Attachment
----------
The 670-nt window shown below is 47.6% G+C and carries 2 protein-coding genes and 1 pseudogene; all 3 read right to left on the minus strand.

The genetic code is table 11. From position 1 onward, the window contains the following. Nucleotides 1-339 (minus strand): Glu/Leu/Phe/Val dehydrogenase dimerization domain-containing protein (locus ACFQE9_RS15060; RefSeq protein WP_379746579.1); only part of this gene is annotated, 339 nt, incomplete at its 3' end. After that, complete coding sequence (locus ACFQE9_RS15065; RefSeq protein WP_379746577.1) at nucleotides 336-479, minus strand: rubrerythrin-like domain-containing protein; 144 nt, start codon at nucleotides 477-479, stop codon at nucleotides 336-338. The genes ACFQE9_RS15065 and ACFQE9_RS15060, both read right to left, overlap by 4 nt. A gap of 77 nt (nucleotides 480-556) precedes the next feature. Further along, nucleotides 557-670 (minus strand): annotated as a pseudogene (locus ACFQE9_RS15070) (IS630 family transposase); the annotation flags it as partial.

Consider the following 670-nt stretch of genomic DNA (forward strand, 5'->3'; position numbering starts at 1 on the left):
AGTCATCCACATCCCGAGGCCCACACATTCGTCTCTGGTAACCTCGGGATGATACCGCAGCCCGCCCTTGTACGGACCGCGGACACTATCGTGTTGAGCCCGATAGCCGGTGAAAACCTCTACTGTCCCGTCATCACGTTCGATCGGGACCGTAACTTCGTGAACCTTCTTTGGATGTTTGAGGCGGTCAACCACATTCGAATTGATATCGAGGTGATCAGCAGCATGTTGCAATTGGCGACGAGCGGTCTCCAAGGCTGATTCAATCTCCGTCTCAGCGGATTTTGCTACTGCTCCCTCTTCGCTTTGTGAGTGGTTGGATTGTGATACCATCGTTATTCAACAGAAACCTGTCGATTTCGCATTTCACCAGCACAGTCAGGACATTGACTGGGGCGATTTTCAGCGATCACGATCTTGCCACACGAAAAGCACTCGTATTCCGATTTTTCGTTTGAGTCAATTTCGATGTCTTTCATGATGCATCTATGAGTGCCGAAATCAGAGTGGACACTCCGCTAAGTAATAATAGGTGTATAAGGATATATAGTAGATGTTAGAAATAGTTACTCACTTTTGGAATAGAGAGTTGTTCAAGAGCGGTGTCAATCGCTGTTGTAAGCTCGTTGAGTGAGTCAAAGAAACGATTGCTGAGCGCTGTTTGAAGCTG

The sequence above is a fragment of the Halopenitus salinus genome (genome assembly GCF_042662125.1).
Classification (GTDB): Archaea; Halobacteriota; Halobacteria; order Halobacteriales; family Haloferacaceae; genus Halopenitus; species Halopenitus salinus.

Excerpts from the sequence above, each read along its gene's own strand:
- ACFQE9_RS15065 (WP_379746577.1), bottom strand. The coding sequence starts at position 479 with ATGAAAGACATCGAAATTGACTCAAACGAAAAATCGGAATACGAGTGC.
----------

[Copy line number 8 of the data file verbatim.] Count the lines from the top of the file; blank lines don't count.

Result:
- ACFQE9_RS15065 (WP_379746577.1), bottom strand. The coding sequence starts at position 479 with ATGAAAGACATCGAAATTGACTCAAACGAAAAATCGGAATACGAGTGC.